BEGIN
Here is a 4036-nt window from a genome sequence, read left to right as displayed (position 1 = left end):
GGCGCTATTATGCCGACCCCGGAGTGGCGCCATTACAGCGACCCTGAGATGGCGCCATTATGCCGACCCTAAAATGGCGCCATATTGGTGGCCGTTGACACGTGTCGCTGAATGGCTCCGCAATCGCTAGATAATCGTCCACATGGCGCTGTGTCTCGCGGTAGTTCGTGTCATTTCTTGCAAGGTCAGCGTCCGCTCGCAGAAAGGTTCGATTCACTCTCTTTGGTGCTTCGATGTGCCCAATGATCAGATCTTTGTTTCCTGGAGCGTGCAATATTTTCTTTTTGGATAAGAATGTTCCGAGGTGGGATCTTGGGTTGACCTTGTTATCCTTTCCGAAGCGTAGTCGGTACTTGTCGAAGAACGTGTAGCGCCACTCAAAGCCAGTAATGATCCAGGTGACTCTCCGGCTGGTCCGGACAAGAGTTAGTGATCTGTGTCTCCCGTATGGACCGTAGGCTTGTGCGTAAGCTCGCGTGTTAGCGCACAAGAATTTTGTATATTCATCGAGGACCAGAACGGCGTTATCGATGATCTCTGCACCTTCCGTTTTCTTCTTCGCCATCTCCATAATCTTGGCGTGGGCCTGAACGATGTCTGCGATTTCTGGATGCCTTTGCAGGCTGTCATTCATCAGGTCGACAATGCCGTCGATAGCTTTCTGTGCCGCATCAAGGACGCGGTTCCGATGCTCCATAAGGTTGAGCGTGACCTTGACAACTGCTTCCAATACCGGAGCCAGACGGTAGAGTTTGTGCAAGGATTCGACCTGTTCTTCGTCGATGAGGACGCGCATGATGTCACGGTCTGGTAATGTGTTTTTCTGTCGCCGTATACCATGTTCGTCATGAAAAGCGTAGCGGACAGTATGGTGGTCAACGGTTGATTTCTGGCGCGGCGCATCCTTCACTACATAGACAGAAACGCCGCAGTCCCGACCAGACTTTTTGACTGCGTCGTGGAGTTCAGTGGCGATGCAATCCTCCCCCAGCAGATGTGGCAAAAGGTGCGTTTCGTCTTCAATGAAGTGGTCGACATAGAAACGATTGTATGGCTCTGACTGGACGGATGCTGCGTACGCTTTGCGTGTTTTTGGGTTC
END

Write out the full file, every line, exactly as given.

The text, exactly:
Here is a 4036-nt window from a genome sequence, read left to right as displayed (position 1 = left end):
GGCGCTATTATGCCGACCCCGGAGTGGCGCCATTACAGCGACCCTGAGATGGCGCCATTATGCCGACCCTAAAATGGCGCCATATTGGTGGCCGTTGACACGTGTCGCTGAATGGCTCCGCAATCGCTAGATAATCGTCCACATGGCGCTGTGTCTCGCGGTAGTTCGTGTCATTTCTTGCAAGGTCAGCGTCCGCTCGCAGAAAGGTTCGATTCACTCTCTTTGGTGCTTCGATGTGCCCAATGATCAGATCTTTGTTTCCTGGAGCGTGCAATATTTTCTTTTTGGATAAGAATGTTCCGAGGTGGGATCTTGGGTTGACCTTGTTATCCTTTCCGAAGCGTAGTCGGTACTTGTCGAAGAACGTGTAGCGCCACTCAAAGCCAGTAATGATCCAGGTGACTCTCCGGCTGGTCCGGACAAGAGTTAGTGATCTGTGTCTCCCGTATGGACCGTAGGCTTGTGCGTAAGCTCGCGTGTTAGCGCACAAGAATTTTGTATATTCATCGAGGACCAGAACGGCGTTATCGATGATCTCTGCACCTTCCGTTTTCTTCTTCGCCATCTCCATAATCTTGGCGTGGGCCTGAACGATGTCTGCGATTTCTGGATGCCTTTGCAGGCTGTCATTCATCAGGTCGACAATGCCGTCGATAGCTTTCTGTGCCGCATCAAGGACGCGGTTCCGATGCTCCATAAGGTTGAGCGTGACCTTGACAACTGCTTCCAATACCGGAGCCAGACGGTAGAGTTTGTGCAAGGATTCGACCTGTTCTTCGTCGATGAGGACGCGCATGATGTCACGGTCTGGTAATGTGTTTTTCTGTCGCCGTATACCATGTTCGTCATGAAAAGCGTAGCGGACAGTATGGTGGTCAACGGTTGATTTCTGGCGCGGCGCATCCTTCACTACATAGACAGAAACGCCGCAGTCCCGACCAGACTTTTTGACTGCGTCGTGGAGTTCAGTGGCGATGCAATCCTCCCCCAGCAGATGTGGCAAAAGGTGCGTTTCGTCTTCAATGAAGTGGTCGACATAGAAACGATTGTATGGCTCTGACTGGACGGATGCTGCGTACGCTTTGCGTGTTTTTGGGTTC